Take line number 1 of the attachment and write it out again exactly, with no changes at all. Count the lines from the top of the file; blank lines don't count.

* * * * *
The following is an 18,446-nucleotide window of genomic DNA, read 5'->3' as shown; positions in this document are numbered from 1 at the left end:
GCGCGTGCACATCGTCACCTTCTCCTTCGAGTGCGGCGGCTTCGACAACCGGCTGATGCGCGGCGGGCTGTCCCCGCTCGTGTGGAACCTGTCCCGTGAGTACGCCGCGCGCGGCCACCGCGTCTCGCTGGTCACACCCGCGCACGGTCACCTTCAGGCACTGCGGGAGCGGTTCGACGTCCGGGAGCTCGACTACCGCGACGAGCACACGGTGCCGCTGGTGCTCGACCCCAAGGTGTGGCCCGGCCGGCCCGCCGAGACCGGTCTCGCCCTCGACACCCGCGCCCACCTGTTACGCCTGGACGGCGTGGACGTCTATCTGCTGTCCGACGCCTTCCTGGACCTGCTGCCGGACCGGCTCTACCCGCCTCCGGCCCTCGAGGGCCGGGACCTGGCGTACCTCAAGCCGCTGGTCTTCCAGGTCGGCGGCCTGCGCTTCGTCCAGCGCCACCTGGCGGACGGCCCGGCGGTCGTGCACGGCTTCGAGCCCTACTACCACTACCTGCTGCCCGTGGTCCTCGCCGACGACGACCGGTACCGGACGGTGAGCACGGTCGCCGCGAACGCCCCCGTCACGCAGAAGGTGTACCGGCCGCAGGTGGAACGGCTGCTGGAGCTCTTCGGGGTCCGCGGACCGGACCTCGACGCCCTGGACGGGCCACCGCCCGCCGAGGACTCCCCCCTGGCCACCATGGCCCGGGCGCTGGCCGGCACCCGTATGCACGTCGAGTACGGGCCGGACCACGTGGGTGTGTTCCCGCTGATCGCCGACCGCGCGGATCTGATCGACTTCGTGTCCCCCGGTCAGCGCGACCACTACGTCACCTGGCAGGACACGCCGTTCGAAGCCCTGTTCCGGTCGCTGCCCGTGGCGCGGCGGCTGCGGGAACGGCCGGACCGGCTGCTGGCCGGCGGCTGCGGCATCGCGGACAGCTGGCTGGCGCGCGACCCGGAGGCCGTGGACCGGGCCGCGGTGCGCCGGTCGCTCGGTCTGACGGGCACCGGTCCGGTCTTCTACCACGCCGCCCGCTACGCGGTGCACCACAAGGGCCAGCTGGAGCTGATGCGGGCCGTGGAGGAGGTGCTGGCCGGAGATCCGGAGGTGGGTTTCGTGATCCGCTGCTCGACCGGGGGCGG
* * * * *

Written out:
The following is an 18,446-nucleotide window of genomic DNA, read 5'->3' as shown; positions in this document are numbered from 1 at the left end: